Learning How to Breathe

Beck Cole's new film "Here I Am" continues the triumphant march of new Indigenous cinema. These are the movies of our lives. In Cinemas from June 2.

For Sharon Connolly - who paved the way.

Coming to the surface, learning how to breathe, strip away the superfluous add ons, find a way to be found. On such a journey the profound and universal truths lie strewn along the road.

Shai Pittman as “Karen” takes us to the crannies of inner city Adelaide where  Skinny, Jody, Anita, Vanessa, Genna and Gecko shelter from the storm of their lives with Big Red – the archtypal women’s shelter mentor and Cookie who puts the food on the table.

Karen is tormented by the memory of the death of a loved one and we follow her in the  24/7 negotiation of the contemporary inner city. It could be Glebe or Collingwood or the Valley or Fremantle. There are a hundred thousand Karen’s in our world.

Since the 1970s women at risk have been drawn to inner city havens. From the great ideological wars perhaps the enduring truimph of feminism has been the woman’s shelter – a place between the patriarchal family, the prison, the welfare bureaucracy and the harsh winds of normal life.

The prison and the factory, the welfare officer and the normal family assume that the whole, ever already normal individual goes through crises, makes mistakes, endures trauma and simply comes to the surface whole again.

But it is never that way. The great grass roots woman social activists of the last decade have discovered that the collective safe haven where stories can be shared and storms endured is an essential for learning how to breathe.

Outside of the capital cities such refuges in the Aboriginal community are spare rooms and lounge room couches. When you sleep in such places you sleep like a baby free of worries with tough angels who don’t say much and can at times treat you pretty rough. Often onlookers misunderstand they look in to a place where there are deep couches and frequently blanket beds on floors – these are the cocoons of healing.

Is the personal damage or the ravages of life ever so profound that it cannot be fixed? I kept on thinking of seeing Ruby Hunter and Archie Roach play at the Bogong Moth festival in the mountains of Victoria a year or so ago. Ruby took this healing cocoon with her where ever she went. She and Archie I get the feeling were like a sort of passing inspiration for the characters of Karen and Jeff (Paul Carter) in this movie. Ruby and Archie created their own family a new “Mum” and “Dad”. Nothing cannot be healed. But some things take more time, more time in the group healing cocoons than others.

I also thought of a conversation I had in Shepparton recently. Living this modern life is a 24/7 negotiaton for an Aboriginal person. There are so many points in which the negotiation breaks down. To truly heal the great profound personal traumas that occur more often than for any other Australian community, we need to invent many different healing places for women and men. Football clubs, refuges, private lounges and spare rooms, backyard fireplaces where you can have a bit of a sing song.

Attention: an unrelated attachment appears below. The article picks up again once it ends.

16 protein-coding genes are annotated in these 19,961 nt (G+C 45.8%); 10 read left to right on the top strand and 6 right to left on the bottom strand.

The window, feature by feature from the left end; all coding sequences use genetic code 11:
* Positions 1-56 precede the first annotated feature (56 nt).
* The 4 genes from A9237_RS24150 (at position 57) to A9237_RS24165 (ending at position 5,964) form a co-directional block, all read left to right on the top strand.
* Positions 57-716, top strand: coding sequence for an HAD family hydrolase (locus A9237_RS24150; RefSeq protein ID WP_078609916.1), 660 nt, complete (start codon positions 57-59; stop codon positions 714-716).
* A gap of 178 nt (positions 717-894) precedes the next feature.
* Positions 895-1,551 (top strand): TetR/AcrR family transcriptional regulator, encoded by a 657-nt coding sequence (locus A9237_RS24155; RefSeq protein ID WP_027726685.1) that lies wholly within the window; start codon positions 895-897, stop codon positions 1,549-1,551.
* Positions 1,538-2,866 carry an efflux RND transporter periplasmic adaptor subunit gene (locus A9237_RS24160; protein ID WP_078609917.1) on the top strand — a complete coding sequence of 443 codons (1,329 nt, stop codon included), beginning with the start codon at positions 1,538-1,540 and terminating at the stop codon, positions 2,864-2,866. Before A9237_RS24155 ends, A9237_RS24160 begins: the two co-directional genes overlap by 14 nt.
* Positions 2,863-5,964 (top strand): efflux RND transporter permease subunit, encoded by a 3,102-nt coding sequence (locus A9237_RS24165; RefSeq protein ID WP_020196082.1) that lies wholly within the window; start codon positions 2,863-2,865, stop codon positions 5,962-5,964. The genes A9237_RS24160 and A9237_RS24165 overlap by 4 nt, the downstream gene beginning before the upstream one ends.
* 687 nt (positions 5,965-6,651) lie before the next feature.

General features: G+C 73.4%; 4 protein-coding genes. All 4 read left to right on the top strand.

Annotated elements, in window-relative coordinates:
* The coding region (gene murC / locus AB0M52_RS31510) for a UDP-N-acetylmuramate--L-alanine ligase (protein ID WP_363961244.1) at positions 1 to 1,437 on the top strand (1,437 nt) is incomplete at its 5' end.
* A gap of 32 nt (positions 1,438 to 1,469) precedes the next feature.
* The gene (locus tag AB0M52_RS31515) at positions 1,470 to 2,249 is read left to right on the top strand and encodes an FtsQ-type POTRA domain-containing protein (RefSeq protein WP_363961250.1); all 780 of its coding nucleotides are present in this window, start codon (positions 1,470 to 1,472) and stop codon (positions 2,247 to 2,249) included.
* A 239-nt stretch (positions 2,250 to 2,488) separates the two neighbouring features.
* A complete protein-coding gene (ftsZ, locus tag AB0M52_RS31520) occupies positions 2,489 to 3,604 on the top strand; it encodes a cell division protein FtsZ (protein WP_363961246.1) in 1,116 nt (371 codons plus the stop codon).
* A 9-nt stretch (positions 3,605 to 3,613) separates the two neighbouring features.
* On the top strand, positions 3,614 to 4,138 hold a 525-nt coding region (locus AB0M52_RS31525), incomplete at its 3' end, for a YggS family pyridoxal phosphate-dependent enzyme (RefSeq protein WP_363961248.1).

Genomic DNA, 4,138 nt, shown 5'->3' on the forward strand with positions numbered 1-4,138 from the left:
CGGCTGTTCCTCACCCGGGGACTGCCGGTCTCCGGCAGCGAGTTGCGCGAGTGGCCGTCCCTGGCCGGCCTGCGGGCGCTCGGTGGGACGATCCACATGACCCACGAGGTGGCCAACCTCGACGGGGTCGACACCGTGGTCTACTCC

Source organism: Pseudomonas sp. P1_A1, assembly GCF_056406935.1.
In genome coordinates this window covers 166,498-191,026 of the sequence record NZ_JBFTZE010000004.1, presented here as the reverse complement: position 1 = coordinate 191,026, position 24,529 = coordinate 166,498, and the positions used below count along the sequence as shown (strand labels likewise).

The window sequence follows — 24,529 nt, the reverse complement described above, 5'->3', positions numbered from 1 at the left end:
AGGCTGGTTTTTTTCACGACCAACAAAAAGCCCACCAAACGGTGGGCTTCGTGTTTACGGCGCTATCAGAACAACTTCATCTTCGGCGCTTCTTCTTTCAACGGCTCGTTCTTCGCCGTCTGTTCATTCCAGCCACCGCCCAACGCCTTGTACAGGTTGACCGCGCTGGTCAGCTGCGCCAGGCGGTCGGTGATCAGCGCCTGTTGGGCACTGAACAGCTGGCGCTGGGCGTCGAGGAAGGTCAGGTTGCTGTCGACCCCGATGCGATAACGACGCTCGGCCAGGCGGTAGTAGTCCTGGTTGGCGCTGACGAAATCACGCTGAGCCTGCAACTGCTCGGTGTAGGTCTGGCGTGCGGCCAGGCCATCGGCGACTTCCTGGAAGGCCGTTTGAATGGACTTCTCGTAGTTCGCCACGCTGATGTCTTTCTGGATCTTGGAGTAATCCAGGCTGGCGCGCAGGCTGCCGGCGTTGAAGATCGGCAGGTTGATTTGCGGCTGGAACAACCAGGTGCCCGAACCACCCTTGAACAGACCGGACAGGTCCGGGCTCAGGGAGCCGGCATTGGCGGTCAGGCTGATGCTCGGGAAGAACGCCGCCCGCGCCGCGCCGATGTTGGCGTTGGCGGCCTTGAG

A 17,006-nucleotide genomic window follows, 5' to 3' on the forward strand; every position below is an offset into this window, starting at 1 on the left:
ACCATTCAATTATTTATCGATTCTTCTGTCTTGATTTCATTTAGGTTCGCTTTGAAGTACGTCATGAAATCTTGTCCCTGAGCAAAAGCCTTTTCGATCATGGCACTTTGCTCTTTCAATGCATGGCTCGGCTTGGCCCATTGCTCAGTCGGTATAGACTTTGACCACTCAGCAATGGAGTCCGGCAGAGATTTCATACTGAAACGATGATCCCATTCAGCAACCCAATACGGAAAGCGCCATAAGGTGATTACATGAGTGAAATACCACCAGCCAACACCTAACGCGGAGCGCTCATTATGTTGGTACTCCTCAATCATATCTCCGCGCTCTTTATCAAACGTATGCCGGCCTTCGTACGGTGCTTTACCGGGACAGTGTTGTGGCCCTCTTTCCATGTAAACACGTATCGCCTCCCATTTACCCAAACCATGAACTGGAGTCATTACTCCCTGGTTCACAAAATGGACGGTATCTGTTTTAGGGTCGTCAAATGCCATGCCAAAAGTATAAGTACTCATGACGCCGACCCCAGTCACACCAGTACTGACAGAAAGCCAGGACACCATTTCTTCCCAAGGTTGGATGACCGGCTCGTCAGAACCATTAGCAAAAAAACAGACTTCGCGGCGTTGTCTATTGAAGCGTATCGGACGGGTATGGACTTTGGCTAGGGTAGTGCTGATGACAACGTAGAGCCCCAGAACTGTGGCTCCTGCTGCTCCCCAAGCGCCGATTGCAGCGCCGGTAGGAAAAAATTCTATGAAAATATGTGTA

Marcia Langton who plays Lois in this movie will cause many to sit back and look at her with new respect. Here is the perfect portrayal of tough love. The unspoken and unseen aspect of Karen’s character is her prior addiction to drugs. Whether it be hard drugs or alcohol the easiest path for a close relative is to invest in the habit and to not challenge the individual. To do so is to endure the wrath of hell, the shuns of a hating stranger and the transformation of a son or daughter or husband into a growling werewolf. But there is no walking away from such a confrontation. It has to occur on the healing path.

Marcia’s slap of Karen in the opening sequence of the movie is one of the memorable moments of contemporary Australian cinema.

With Here I Am Beck Cole continues the triumphant march of Samson and Delilah. Seeing movies like this makes you feel very proud of the creative renaissance of Indigenous film makers and writers. It makes the stupid pre-occupations of those who see film as another commodity whose worth can be judged by the amount of money it makes at the box office seem inappropriate and ridiculous. Movies like this are worth more than a million sorries. They create our new cultural fabric. They give us a chance to live with one another successfully. Measure the worth of that in dollars I defy you. Worth more than a million offshore LNG wells in my estimation. A must see movie for Australian human beings.

Finally a word about the cast and the team. This is one of the most memorable acting ensembles we will ever see in an Australian movie. Shai Pittman's facial expressions will stay with me for a very long time. Tanith Glynn-Maloney's portrayal of Jody was extremely moving and funny. Betty Sumner as Anita jumped out of the screen and sat down with you in the cinema. Pauline Whyman as Skinny was the archetypal mate and the support performances of Bruce Carter, Yanja Thompson, Misty and Rhianon Sparrow and the unforgettable Carol Collins and even young Quinaha Scott were a perfect complement. Building performances like these seems to be Beck Cole and Warwick Thornton’s signature tune. Their teamwork and spirit shines through the screen. Look for Skinny, Jody, Anita, Vanessa, Genna and Gecko on a random inner city community street corner or on the platforms of train stations from St Marys to Broadmeadows or on the bus in Miller. Think of Big Red as the every woman of the woman’s shelter and, of course, do not get on the wrong side of Lois. A triumph!